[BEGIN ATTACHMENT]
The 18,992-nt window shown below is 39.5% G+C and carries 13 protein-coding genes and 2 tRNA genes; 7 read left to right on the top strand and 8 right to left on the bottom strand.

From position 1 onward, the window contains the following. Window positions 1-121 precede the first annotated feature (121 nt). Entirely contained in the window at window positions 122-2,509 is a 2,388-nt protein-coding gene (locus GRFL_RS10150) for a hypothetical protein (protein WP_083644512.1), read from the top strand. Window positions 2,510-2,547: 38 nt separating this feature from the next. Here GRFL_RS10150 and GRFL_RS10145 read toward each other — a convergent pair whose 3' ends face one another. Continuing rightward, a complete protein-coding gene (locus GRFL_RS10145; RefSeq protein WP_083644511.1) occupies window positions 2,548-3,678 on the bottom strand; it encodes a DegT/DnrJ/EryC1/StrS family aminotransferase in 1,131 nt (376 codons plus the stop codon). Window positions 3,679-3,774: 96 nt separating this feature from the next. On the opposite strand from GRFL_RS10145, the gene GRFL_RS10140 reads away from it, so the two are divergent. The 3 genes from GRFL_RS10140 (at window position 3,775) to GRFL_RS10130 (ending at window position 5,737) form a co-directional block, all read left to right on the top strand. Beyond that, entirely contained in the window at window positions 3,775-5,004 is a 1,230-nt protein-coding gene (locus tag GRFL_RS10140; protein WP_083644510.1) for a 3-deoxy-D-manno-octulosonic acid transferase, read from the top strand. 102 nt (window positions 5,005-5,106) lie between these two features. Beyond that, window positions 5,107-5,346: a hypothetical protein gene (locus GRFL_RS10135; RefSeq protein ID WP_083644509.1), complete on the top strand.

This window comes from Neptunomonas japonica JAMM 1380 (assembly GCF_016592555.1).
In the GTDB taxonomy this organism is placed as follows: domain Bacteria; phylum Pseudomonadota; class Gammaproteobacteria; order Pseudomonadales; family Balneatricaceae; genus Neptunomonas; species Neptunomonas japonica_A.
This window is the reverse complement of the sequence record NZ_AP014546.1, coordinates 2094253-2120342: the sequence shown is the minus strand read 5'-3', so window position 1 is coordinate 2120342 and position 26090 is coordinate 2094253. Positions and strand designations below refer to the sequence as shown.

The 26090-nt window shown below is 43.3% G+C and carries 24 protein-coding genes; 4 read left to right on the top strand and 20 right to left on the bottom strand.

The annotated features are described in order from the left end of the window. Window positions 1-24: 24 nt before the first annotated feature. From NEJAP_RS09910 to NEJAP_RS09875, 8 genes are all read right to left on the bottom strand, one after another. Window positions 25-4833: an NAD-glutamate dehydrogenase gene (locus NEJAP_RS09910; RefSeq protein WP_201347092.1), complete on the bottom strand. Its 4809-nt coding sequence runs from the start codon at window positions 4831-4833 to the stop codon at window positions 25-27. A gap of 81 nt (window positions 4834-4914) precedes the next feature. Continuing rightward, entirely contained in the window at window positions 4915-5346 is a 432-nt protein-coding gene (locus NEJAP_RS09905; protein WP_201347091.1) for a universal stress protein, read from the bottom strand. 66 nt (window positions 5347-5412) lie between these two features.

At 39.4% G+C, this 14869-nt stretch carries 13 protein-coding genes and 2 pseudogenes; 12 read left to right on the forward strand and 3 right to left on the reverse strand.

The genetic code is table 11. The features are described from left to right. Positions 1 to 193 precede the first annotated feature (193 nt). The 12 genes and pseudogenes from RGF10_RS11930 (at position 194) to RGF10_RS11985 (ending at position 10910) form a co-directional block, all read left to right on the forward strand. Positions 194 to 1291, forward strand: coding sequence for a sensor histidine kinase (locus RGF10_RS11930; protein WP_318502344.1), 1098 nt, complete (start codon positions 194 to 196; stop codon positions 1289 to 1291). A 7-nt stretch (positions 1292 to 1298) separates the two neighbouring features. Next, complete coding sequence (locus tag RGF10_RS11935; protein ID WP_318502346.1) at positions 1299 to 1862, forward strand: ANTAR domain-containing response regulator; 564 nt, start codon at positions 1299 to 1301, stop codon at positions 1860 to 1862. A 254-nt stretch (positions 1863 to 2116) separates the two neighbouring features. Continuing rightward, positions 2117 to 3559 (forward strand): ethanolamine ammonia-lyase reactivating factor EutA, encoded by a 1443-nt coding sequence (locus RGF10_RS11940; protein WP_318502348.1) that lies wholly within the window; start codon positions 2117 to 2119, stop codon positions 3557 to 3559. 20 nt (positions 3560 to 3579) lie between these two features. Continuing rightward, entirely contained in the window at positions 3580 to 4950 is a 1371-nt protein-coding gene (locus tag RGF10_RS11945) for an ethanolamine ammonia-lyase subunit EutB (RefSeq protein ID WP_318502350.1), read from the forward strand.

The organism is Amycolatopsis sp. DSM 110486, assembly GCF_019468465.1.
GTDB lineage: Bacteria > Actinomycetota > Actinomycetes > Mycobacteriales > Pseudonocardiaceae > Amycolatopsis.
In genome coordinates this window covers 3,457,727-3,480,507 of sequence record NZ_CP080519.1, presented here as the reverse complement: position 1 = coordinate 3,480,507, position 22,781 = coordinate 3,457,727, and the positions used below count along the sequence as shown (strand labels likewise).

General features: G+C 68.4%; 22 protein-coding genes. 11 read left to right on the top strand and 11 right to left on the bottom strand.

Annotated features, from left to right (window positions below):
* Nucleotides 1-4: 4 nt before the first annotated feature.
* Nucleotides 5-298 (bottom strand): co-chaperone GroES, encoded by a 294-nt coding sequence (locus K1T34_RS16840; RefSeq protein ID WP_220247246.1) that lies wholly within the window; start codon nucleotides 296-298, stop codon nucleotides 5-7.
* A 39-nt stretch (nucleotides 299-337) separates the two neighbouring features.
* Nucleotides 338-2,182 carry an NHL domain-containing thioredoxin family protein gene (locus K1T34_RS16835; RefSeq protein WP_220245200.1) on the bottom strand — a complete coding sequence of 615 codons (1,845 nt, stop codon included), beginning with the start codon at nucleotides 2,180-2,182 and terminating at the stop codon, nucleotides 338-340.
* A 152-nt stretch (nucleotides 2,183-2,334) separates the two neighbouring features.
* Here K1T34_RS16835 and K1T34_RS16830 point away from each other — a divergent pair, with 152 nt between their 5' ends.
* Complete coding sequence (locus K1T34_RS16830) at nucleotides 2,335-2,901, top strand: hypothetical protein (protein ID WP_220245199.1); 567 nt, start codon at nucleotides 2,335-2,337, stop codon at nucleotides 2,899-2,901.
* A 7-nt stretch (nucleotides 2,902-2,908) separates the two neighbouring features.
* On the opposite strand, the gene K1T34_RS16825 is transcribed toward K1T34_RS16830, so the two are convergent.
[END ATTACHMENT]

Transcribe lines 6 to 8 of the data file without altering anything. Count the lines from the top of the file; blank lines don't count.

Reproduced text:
The 26090-nt window shown below is 43.3% G+C and carries 24 protein-coding genes; 4 read left to right on the top strand and 20 right to left on the bottom strand.

The annotated features are described in order from the left end of the window. Window positions 1-24: 24 nt before the first annotated feature. From NEJAP_RS09910 to NEJAP_RS09875, 8 genes are all read right to left on the bottom strand, one after another. Window positions 25-4833: an NAD-glutamate dehydrogenase gene (locus NEJAP_RS09910; RefSeq protein WP_201347092.1), complete on the bottom strand. Its 4809-nt coding sequence runs from the start codon at window positions 4831-4833 to the stop codon at window positions 25-27. A gap of 81 nt (window positions 4834-4914) precedes the next feature. Continuing rightward, entirely contained in the window at window positions 4915-5346 is a 432-nt protein-coding gene (locus NEJAP_RS09905; protein WP_201347091.1) for a universal stress protein, read from the bottom strand. 66 nt (window positions 5347-5412) lie between these two features.

At 39.4% G+C, this 14869-nt stretch carries 13 protein-coding genes and 2 pseudogenes; 12 read left to right on the forward strand and 3 right to left on the reverse strand.